Walk into almost any business today and you will find an interesting management dynamic. Some senior managers will be shouting the value of business intelligence (BI) to everyone who will listen but when the door to their office is closed, they fear which key to push to get needed information or wait patiently for IT to bring them needed reports.
Other managers praise their investments in BI quickly showing everyone how they can dress up data so it looks fantastic, but when that same dressed up data shows a negative trend or outcome, they remain stuck, unable to ask WHY and get to a root cause so they can take measurable action.
Too many firms acquire and speak the language of BI. They spend money to dress up the data so it looks colorful, but the overall organization remains stuck in old habits.
Nobody will argue the need for performance metrics in business. Setting goals, monitoring market activities and trying to track the results of decisions are not new.
What needs to happen for business intelligence to be lifted to a new level?
First, business intelligence (BI) must be measured by how well it improves the actual performance of the management team. And performance management needs to be measured by how much value each level of management is creating for the overall enterprise.
Are your managers improving account profitability? Are your managers improving gross margins? Are your managers driving profitable sales growth? Can you track real performance of every level of management outside of your standard monthly reports? If not, you are talking the talk but still not walking the real BI path.
One critical realization for BI success is confronting the reality that buying a new piece of software that dresses up your summarized data into a glamourous look is not the answer. It looks nice and can be helpful but it is just the beginning.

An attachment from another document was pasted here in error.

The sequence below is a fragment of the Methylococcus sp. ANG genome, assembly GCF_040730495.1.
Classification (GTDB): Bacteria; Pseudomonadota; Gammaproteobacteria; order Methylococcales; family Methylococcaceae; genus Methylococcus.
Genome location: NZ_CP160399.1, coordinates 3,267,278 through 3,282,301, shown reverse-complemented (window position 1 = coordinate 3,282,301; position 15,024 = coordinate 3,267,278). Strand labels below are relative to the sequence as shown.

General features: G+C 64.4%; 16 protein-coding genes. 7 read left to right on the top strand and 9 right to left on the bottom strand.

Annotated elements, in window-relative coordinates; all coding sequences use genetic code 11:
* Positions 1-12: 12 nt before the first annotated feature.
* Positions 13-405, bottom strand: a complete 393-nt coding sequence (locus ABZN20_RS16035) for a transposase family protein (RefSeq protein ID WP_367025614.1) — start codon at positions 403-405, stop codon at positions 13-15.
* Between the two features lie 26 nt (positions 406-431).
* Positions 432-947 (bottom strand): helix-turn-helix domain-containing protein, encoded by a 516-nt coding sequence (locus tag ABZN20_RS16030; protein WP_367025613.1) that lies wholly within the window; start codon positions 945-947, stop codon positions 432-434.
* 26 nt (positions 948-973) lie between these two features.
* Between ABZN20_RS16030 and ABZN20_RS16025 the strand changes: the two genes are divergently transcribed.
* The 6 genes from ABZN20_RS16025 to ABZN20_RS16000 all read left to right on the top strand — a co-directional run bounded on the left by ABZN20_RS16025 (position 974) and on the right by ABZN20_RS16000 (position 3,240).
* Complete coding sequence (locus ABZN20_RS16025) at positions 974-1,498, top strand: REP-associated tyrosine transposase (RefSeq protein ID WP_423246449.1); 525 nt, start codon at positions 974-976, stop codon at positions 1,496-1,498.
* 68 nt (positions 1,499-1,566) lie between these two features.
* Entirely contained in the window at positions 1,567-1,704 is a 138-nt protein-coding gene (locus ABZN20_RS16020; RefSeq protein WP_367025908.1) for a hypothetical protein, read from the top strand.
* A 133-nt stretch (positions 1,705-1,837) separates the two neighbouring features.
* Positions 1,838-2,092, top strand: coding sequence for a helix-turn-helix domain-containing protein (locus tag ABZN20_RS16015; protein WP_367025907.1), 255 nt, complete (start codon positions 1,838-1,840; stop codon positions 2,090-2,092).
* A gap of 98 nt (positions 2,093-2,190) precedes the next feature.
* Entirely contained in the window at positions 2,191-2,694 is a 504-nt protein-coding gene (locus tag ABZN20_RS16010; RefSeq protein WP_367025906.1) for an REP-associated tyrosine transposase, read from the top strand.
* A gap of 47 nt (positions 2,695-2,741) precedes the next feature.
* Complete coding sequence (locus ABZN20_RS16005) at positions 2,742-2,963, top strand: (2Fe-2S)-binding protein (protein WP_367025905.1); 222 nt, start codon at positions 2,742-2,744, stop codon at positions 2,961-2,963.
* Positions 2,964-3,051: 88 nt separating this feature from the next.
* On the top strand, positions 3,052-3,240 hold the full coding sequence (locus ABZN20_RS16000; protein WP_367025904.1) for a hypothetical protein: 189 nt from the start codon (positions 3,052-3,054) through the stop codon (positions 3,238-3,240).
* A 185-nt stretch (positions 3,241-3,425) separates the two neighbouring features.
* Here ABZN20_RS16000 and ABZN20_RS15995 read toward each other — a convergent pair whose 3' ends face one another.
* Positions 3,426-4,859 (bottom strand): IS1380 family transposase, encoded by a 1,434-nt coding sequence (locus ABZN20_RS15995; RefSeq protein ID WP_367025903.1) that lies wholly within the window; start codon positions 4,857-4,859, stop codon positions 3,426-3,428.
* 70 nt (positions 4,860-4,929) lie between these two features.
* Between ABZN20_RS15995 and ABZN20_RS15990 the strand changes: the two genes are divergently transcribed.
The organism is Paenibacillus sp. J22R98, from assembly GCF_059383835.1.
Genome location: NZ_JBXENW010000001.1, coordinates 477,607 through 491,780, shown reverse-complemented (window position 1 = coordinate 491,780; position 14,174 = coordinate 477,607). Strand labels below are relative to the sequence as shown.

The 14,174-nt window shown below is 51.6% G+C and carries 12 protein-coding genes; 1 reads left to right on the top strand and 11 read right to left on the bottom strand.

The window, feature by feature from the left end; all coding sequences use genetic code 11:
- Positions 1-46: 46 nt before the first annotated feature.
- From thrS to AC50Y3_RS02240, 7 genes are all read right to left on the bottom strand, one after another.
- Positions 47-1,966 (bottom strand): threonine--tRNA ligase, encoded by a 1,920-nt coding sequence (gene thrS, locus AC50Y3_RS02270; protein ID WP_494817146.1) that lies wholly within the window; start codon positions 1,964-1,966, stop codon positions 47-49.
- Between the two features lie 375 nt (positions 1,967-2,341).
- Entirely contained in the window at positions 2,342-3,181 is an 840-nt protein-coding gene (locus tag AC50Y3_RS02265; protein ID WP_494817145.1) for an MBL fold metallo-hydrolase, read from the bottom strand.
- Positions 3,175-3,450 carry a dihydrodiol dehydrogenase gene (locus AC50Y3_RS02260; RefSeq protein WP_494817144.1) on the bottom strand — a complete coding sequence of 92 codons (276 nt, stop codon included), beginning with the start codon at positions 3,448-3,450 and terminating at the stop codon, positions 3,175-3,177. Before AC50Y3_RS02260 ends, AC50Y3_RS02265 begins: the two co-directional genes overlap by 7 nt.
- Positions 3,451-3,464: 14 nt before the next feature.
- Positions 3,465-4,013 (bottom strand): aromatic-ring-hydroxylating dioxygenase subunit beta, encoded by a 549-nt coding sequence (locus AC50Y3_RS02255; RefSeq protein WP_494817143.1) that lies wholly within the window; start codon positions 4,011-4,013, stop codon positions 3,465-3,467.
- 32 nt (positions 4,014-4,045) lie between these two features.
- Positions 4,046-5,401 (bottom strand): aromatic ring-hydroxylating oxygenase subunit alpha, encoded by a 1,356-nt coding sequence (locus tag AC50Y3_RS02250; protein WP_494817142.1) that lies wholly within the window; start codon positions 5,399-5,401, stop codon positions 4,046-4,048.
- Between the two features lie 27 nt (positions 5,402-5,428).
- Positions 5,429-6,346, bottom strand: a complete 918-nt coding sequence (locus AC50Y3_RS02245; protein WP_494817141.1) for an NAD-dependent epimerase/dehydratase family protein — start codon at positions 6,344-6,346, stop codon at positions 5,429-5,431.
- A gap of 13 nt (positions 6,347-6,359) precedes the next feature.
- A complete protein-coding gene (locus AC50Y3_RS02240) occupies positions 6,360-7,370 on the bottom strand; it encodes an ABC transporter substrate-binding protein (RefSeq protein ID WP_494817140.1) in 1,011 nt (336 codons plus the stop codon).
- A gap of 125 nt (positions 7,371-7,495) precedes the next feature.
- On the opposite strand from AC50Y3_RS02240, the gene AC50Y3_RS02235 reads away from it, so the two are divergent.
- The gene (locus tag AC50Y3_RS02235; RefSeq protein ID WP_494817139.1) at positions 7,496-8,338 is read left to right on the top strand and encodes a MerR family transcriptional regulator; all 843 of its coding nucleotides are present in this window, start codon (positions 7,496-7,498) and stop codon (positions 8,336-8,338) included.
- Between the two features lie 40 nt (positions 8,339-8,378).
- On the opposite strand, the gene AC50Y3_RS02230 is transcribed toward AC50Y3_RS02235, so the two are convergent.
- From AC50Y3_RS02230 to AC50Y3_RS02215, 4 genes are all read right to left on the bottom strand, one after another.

True organizational BI begins when every level of management is not just seeing their performance metrics but enabled to begin interrogating the data and asking the WHY questions to find core activities that are causing problems or driving new opportunities.
A key element of data interrogation that often inhibits buy-in by managers is the reality that the process involved with data interrogation is not easy and takes too much time. If a manager must sit for hours or wait on IT to provide the details needed to get root cause answers, then long term success of the BI suite is in jeopardy.
Managers must be able to access and identify critical operational answers in seconds, not hours or days. This speed to answers requirement is a BI deal killer for many organizations who select the wrong technology to start with. Manager’s will stay engaged if they can get answers in 2-5 minutes or less, otherwise they don’t engage and the potential value of the technology is lost or severely diminished.
Another contributor to failed BI projects is little to no control of the data. If you begin with data that is not aligned, clean with all formulas and calculations validated so there is consistency for all levels of management, then bad results show up and managers begin to hesitate in using the tool. Every manager must have a complete and coherent picture of all activities.
Further, the data needs to be sustained at the transaction level and never summarized or aggregated. Otherwise, the manager can never rapidly interrogate the data, discover root cause issues and opportunities in seconds and make change decisions.
Next the BI solution must be adaptable to on-going competitive dynamics and corporate direction. If the company makes a strategic acquisition bringing on new product sets or sells a division or product line, the right BI tool must be able to adapt, realign new data sources and never remove managers from the immediate interrogation process.
When the dust settles, the BI technology selected for long term success and effectiveness should become a foundational tool to automate and implement a continuous improvement culture.
Done correctly, market decisions get made faster based on viewing clear transactional market activities, accountability for decisions improves at all levels of management, and rewards for driving value can be readily calculated and integrated into new compensation models.
The final measure is significantly improved profitability of the enterprise.